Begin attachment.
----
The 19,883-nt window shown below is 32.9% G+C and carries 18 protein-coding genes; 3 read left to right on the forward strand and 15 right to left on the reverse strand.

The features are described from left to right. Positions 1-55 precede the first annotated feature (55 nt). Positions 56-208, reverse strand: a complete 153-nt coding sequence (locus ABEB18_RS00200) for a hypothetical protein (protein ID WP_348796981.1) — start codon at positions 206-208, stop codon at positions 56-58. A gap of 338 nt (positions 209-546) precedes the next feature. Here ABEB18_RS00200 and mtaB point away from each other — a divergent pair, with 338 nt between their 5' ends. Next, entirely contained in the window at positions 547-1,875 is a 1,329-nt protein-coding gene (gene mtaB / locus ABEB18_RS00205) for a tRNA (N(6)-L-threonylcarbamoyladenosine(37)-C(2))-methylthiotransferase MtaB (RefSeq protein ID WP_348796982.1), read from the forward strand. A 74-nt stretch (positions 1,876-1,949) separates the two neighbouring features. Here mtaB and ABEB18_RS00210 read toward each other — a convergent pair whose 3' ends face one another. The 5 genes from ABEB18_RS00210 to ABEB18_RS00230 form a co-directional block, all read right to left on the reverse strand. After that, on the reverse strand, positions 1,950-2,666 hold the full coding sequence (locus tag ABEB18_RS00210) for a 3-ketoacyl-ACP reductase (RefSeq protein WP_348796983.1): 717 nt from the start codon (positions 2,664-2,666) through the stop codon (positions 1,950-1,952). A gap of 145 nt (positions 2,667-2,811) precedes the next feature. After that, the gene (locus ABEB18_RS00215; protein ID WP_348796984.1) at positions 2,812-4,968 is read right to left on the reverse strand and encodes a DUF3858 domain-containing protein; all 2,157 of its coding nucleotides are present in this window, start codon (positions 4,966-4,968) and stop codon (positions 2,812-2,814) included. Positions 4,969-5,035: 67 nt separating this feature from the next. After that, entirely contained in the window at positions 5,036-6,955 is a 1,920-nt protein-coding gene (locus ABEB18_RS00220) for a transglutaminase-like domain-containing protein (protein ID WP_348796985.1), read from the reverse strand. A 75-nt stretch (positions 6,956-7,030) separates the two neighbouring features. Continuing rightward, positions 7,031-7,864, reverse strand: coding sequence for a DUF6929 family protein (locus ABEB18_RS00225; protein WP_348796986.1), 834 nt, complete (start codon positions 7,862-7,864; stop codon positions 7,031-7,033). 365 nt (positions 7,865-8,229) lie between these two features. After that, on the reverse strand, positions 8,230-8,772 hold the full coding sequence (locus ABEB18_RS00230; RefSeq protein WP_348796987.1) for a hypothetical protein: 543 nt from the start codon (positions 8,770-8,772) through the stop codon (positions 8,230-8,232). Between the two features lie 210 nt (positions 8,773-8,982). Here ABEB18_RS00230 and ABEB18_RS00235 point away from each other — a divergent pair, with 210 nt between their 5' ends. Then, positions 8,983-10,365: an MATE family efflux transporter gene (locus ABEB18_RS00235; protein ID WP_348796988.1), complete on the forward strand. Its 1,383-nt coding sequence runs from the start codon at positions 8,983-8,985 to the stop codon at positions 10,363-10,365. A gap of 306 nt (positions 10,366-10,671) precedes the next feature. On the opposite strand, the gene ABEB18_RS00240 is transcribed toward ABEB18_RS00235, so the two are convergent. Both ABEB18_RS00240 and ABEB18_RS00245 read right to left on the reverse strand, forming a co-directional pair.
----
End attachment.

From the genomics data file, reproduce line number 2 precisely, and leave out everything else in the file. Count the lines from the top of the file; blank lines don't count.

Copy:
The features are described from left to right. Positions 1-55 precede the first annotated feature (55 nt). Positions 56-208, reverse strand: a complete 153-nt coding sequence (locus ABEB18_RS00200) for a hypothetical protein (protein ID WP_348796981.1) — start codon at positions 206-208, stop codon at positions 56-58. A gap of 338 nt (positions 209-546) precedes the next feature. Here ABEB18_RS00200 and mtaB point away from each other — a divergent pair, with 338 nt between their 5' ends. Next, entirely contained in the window at positions 547-1,875 is a 1,329-nt protein-coding gene (gene mtaB / locus ABEB18_RS00205) for a tRNA (N(6)-L-threonylcarbamoyladenosine(37)-C(2))-methylthiotransferase MtaB (RefSeq protein ID WP_348796982.1), read from the forward strand. A 74-nt stretch (positions 1,876-1,949) separates the two neighbouring features. Here mtaB and ABEB18_RS00210 read toward each other — a convergent pair whose 3' ends face one another. The 5 genes from ABEB18_RS00210 to ABEB18_RS00230 form a co-directional block, all read right to left on the reverse strand. After that, on the reverse strand, positions 1,950-2,666 hold the full coding sequence (locus tag ABEB18_RS00210) for a 3-ketoacyl-ACP reductase (RefSeq protein WP_348796983.1): 717 nt from the start codon (positions 2,664-2,666) through the stop codon (positions 1,950-1,952). A gap of 145 nt (positions 2,667-2,811) precedes the next feature. After that, the gene (locus ABEB18_RS00215; protein ID WP_348796984.1) at positions 2,812-4,968 is read right to left on the reverse strand and encodes a DUF3858 domain-containing protein; all 2,157 of its coding nucleotides are present in this window, start codon (positions 4,966-4,968) and stop codon (positions 2,812-2,814) included. Positions 4,969-5,035: 67 nt separating this feature from the next. After that, entirely contained in the window at positions 5,036-6,955 is a 1,920-nt protein-coding gene (locus ABEB18_RS00220) for a transglutaminase-like domain-containing protein (protein ID WP_348796985.1), read from the reverse strand. A 75-nt stretch (positions 6,956-7,030) separates the two neighbouring features. Continuing rightward, positions 7,031-7,864, reverse strand: coding sequence for a DUF6929 family protein (locus ABEB18_RS00225; protein WP_348796986.1), 834 nt, complete (start codon positions 7,862-7,864; stop codon positions 7,031-7,033). 365 nt (positions 7,865-8,229) lie between these two features. After that, on the reverse strand, positions 8,230-8,772 hold the full coding sequence (locus ABEB18_RS00230; RefSeq protein WP_348796987.1) for a hypothetical protein: 543 nt from the start codon (positions 8,770-8,772) through the stop codon (positions 8,230-8,232). Between the two features lie 210 nt (positions 8,773-8,982). Here ABEB18_RS00230 and ABEB18_RS00235 point away from each other — a divergent pair, with 210 nt between their 5' ends. Then, positions 8,983-10,365: an MATE family efflux transporter gene (locus ABEB18_RS00235; protein ID WP_348796988.1), complete on the forward strand. Its 1,383-nt coding sequence runs from the start codon at positions 8,983-8,985 to the stop codon at positions 10,363-10,365. A gap of 306 nt (positions 10,366-10,671) precedes the next feature. On the opposite strand, the gene ABEB18_RS00240 is transcribed toward ABEB18_RS00235, so the two are convergent. Both ABEB18_RS00240 and ABEB18_RS00245 read right to left on the reverse strand, forming a co-directional pair.